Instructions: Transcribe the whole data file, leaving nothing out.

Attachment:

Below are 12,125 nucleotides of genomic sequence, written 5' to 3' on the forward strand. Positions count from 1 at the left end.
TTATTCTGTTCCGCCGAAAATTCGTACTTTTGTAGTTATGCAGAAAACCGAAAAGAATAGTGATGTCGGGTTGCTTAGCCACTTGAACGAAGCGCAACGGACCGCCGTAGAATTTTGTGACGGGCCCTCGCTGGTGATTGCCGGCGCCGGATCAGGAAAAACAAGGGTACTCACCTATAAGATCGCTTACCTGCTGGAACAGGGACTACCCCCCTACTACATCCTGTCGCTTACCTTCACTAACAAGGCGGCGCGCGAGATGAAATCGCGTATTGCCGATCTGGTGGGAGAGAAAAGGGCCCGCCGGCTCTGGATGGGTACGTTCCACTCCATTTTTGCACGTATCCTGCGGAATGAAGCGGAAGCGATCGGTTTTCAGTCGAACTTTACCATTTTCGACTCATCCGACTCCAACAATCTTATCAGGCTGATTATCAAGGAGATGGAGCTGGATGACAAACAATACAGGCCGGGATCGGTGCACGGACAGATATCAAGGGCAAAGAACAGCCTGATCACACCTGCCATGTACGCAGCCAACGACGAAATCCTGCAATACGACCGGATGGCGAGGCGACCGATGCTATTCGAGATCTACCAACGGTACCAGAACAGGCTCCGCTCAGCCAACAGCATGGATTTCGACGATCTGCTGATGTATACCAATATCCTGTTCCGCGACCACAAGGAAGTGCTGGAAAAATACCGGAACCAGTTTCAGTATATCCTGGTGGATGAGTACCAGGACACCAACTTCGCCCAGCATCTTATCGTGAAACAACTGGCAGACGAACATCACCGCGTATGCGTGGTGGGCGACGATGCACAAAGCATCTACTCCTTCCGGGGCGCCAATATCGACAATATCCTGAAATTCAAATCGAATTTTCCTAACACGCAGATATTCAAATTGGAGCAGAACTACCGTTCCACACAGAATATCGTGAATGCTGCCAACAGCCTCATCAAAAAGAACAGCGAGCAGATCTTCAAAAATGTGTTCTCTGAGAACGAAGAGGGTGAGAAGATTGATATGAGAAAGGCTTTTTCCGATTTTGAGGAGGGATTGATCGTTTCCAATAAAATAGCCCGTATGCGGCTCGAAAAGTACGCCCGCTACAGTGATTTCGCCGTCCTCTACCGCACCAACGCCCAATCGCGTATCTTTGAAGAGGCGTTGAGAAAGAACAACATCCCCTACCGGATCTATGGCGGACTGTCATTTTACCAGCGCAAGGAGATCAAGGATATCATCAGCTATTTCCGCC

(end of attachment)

Below are 12,125 nucleotides of genomic sequence, written 5' to 3' on the forward strand. Positions count from 1 at the left end.
TTATTCTGTTCCGCCGAAAATTCGTACTTTTGTAGTTATGCAGAAAACCGAAAAGAATAGTGATGTCGGGTTGCTTAGCCACTTGAACGAAGCGCAACGGACCGCCGTAGAATTTTGTGACGGGCCCTCGCTGGTGATTGCCGGCGCCGGATCAGGAAAAACAAGGGTACTCACCTATAAGATCGCTTACCTGCTGGAACAGGGACTACCCCCCTACTACATCCTGTCGCTTACCTTCACTAACAAGGCGGCGCGCGAGATGAAATCGCGTATTGCCGATCTGGTGGGAGAGAAAAGGGCCCGCCGGCTCTGGATGGGTACGTTCCACTCCATTTTTGCACGTATCCTGCGGAATGAAGCGGAAGCGATCGGTTTTCAGTCGAACTTTACCATTTTCGACTCATCCGACTCCAACAATCTTATCAGGCTGATTATCAAGGAGATGGAGCTGGATGACAAACAATACAGGCCGGGATCGGTGCACGGACAGATATCAAGGGCAAAGAACAGCCTGATCACACCTGCCATGTACGCAGCCAACGACGAAATCCTGCAATACGACCGGATGGCGAGGCGACCGATGCTATTCGAGATCTACCAACGGTACCAGAACAGGCTCCGCTCAGCCAACAGCATGGATTTCGACGATCTGCTGATGTATACCAATATCCTGTTCCGCGACCACAAGGAAGTGCTGGAAAAATACCGGAACCAGTTTCAGTATATCCTGGTGGATGAGTACCAGGACACCAACTTCGCCCAGCATCTTATCGTGAAACAACTGGCAGACGAACATCACCGCGTATGCGTGGTGGGCGACGATGCACAAAGCATCTACTCCTTCCGGGGCGCCAATATCGACAATATCCTGAAATTCAAATCGAATTTTCCTAACACGCAGATATTCAAATTGGAGCAGAACTACCGTTCCACACAGAATATCGTGAATGCTGCCAACAGCCTCATCAAAAAGAACAGCGAGCAGATCTTCAAAAATGTGTTCTCTGAGAACGAAGAGGGTGAGAAGATTGATATGAGAAAGGCTTTTTCCGATTTTGAGGAGGGATTGATCGTTTCCAATAAAATAGCCCGTATGCGGCTCGAAAAGTACGCCCGCTACAGTGATTTCGCCGTCCTCTACCGCACCAACGCCCAATCGCGTATCTTTGAAGAGGCGTTGAGAAAGAACAACATCCCCTACCGGATCTATGGCGGACTGTCATTTTACCAGCGCAAGGAGATCAAGGATATCATCAGCTATTTCCGCC